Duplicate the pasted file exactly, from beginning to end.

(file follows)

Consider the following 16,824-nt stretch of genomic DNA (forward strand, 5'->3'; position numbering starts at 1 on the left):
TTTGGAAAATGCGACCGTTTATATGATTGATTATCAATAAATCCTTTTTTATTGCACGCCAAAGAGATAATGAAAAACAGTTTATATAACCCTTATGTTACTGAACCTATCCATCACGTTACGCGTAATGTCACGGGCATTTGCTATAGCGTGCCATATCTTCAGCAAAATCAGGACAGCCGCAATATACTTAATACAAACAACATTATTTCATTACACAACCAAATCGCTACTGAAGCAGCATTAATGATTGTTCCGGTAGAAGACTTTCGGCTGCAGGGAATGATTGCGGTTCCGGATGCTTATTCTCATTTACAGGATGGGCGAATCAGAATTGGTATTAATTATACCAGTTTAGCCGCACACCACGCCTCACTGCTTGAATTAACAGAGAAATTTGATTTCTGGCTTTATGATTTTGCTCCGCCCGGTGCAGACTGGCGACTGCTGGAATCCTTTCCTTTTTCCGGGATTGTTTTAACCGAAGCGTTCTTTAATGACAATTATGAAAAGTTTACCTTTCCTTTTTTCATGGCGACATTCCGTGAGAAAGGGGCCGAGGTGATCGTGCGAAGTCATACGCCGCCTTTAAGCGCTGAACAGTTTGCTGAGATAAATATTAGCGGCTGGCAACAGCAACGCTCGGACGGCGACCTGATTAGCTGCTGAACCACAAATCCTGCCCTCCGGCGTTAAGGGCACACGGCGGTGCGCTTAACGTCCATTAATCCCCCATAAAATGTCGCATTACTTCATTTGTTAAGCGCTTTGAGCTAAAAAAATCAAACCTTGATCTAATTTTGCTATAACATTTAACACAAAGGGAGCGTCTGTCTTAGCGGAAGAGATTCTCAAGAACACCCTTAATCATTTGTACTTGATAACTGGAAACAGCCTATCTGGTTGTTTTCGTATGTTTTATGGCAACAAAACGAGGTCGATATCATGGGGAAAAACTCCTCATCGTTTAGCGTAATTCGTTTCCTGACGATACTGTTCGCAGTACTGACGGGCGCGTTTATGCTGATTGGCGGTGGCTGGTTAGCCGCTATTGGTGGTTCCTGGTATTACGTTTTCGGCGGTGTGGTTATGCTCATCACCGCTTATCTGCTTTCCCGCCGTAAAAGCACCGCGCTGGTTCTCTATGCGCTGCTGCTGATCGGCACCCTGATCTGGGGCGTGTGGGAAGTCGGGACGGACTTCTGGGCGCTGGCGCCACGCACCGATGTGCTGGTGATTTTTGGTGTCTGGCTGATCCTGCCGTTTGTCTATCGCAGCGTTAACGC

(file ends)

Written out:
Consider the following 16,824-nt stretch of genomic DNA (forward strand, 5'->3'; position numbering starts at 1 on the left):
TTTGGAAAATGCGACCGTTTATATGATTGATTATCAATAAATCCTTTTTTATTGCACGCCAAAGAGATAATGAAAAACAGTTTATATAACCCTTATGTTACTGAACCTATCCATCACGTTACGCGTAATGTCACGGGCATTTGCTATAGCGTGCCATATCTTCAGCAAAATCAGGACAGCCGCAATATACTTAATACAAACAACATTATTTCATTACACAACCAAATCGCTACTGAAGCAGCATTAATGATTGTTCCGGTAGAAGACTTTCGGCTGCAGGGAATGATTGCGGTTCCGGATGCTTATTCTCATTTACAGGATGGGCGAATCAGAATTGGTATTAATTATACCAGTTTAGCCGCACACCACGCCTCACTGCTTGAATTAACAGAGAAATTTGATTTCTGGCTTTATGATTTTGCTCCGCCCGGTGCAGACTGGCGACTGCTGGAATCCTTTCCTTTTTCCGGGATTGTTTTAACCGAAGCGTTCTTTAATGACAATTATGAAAAGTTTACCTTTCCTTTTTTCATGGCGACATTCCGTGAGAAAGGGGCCGAGGTGATCGTGCGAAGTCATACGCCGCCTTTAAGCGCTGAACAGTTTGCTGAGATAAATATTAGCGGCTGGCAACAGCAACGCTCGGACGGCGACCTGATTAGCTGCTGAACCACAAATCCTGCCCTCCGGCGTTAAGGGCACACGGCGGTGCGCTTAACGTCCATTAATCCCCCATAAAATGTCGCATTACTTCATTTGTTAAGCGCTTTGAGCTAAAAAAATCAAACCTTGATCTAATTTTGCTATAACATTTAACACAAAGGGAGCGTCTGTCTTAGCGGAAGAGATTCTCAAGAACACCCTTAATCATTTGTACTTGATAACTGGAAACAGCCTATCTGGTTGTTTTCGTATGTTTTATGGCAACAAAACGAGGTCGATATCATGGGGAAAAACTCCTCATCGTTTAGCGTAATTCGTTTCCTGACGATACTGTTCGCAGTACTGACGGGCGCGTTTATGCTGATTGGCGGTGGCTGGTTAGCCGCTATTGGTGGTTCCTGGTATTACGTTTTCGGCGGTGTGGTTATGCTCATCACCGCTTATCTGCTTTCCCGCCGTAAAAGCACCGCGCTGGTTCTCTATGCGCTGCTGCTGATCGGCACCCTGATCTGGGGCGTGTGGGAAGTCGGGACGGACTTCTGGGCGCTGGCGCCACGCACCGATGTGCTGGTGATTTTTGGTGTCTGGCTGATCCTGCCGTTTGTCTATCGCAGCGTTAACGC